For example, children are expected to respect and defer the wishes of their elders with regard to education, careers, marriage and family life. At work, employees may be forced to keep their opinions to themselves, and carry out a daily ritual of currying favor with superiors. In general, people may be forced to “tip toe” around sensitive issues to avoid risking important professional relationships. From the Westerner’s point of view, these behavioral concepts sound strange, and run contrary to Westerners’ views on independence and freedom of expression. Many Westerners might consider such behavior wrong or immoral and could not dream of engaging in it. But that is really the point; it is not Westerners that engage in it but the Chinese, who do not find it strange at all.

It is true that more Chinese young people are starting to embrace what might be described as Western ideals. However, the majority of Chinese still adhere to more traditional values. Instead of criticizing Chinese society, perhaps Westerns should try to understand it first. No country’s society is perfect and we all have different ways of doing things. That’s simply the way the world works.

Many Chinese are Content With One Party Rule

With regard to governance, Western pro-democracy advocates have long attacked China’s central government for “so-called” oppressive rule and the suppression of democracy. This viewpoint has been supported by several prominent Chinese pro-democracy advocates, one of the more famous and recent of which being Ai Weiwei.

However, in this author’s experience most Chinese people simply do not have strong feelings about democracy or about becoming involved in their country’s political process. Most Chinese people simply want to live a happy and prosperous life and are content to let the Chinese government take care of things. Many of the protests seen on TV, or on the Internet, are simply local issues and have nothing to do with national governance. These protesters simply want local or central government officials to fix a specific problem, after which most will happily return to their daily lives. Westerners have grown up with democracy their whole lives, and it is therefore difficult to understand how a lack of democratic rule could be the result of anything less than ill intent.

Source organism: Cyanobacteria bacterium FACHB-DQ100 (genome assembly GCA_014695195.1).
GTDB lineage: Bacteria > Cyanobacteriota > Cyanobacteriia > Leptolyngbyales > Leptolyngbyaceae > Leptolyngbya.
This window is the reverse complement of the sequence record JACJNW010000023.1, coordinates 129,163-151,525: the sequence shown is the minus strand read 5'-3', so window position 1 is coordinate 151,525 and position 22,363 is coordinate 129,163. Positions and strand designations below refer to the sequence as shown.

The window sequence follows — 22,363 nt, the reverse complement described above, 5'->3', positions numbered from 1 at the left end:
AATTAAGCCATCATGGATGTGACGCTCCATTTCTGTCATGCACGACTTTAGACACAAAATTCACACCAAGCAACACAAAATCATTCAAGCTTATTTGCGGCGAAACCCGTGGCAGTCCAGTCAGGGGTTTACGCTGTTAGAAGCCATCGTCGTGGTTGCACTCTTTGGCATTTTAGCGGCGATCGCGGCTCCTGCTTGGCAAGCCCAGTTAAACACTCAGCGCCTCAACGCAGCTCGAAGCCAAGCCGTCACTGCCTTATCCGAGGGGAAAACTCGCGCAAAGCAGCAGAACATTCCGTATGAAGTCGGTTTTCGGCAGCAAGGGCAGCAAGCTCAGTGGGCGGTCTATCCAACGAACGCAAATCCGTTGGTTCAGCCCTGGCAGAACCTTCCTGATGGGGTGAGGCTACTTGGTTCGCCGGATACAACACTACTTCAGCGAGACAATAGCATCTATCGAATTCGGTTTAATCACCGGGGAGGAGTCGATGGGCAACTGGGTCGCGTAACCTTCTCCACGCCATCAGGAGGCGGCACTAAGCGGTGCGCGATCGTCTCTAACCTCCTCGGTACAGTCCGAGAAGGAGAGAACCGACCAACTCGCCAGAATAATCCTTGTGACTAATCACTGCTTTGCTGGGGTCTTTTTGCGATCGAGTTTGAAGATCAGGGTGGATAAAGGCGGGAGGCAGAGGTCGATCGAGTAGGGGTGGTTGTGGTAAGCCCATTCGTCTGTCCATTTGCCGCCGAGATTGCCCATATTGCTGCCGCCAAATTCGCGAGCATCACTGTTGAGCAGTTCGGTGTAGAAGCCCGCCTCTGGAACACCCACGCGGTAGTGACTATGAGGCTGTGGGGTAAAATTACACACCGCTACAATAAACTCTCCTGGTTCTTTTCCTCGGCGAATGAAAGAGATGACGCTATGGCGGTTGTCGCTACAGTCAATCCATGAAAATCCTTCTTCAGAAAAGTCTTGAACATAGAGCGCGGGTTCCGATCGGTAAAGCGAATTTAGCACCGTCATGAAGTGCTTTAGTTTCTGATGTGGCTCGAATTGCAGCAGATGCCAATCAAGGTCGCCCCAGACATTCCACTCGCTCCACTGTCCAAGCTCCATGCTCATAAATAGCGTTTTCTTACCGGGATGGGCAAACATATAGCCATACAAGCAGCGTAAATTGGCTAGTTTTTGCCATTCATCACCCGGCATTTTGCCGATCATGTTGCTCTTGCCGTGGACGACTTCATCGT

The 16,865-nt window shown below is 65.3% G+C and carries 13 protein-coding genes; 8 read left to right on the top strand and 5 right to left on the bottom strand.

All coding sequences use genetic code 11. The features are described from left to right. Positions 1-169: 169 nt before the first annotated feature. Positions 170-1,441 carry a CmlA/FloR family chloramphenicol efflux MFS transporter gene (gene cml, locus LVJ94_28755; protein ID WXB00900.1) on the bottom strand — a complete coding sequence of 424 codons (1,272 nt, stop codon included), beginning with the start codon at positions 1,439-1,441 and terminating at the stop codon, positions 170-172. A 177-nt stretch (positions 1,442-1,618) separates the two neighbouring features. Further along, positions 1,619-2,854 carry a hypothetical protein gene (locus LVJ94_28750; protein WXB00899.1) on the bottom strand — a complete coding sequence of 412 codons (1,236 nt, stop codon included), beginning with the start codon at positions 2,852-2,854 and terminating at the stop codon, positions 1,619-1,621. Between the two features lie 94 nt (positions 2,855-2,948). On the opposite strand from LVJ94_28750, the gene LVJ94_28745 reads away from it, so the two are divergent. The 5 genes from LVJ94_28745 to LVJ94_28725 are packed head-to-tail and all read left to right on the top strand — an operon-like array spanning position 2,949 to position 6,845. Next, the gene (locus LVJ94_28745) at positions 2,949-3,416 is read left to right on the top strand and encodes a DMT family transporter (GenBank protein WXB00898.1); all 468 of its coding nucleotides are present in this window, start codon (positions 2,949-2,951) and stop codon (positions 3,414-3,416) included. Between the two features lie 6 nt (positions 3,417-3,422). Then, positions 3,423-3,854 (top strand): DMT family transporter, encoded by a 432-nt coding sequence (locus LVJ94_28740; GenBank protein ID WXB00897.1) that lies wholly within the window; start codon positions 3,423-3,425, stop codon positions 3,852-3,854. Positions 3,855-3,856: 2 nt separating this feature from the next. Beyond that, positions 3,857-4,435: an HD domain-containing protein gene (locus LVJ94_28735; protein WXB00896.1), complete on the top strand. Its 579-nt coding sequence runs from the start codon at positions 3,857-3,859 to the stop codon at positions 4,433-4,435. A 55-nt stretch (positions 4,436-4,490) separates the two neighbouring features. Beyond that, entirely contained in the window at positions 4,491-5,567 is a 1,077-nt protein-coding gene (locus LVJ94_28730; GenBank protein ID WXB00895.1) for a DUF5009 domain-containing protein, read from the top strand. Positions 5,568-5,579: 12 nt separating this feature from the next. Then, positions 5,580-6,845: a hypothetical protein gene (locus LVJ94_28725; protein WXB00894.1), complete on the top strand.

However, thousands of years of recorded Chinese history has been based in an authoritative one party rule, an emperor who ruled through “the will of heaven.” Democracy may come to China at some point in the future, but not now, chiefly because the Chinese people overall do not seem to want it. For Westerners trying to bridge the gap between China and the West, democracy may not be the best place to start.

When the Western Media Gets it Wrong

Lastly, there is often a misrepresentation of China by Western media and journalists that prevents Westerners from understanding what China is really like. Sometimes this simply results from the Western media reporting only on negative stories such as pollution, protests, poverty, corruption, or product recalls. Other times, the Western media simply gets a story so wrong it’s laughable. Any country will possess a plethora of negative news stories and can easily be made to look bad through a slanted focus on negative issues.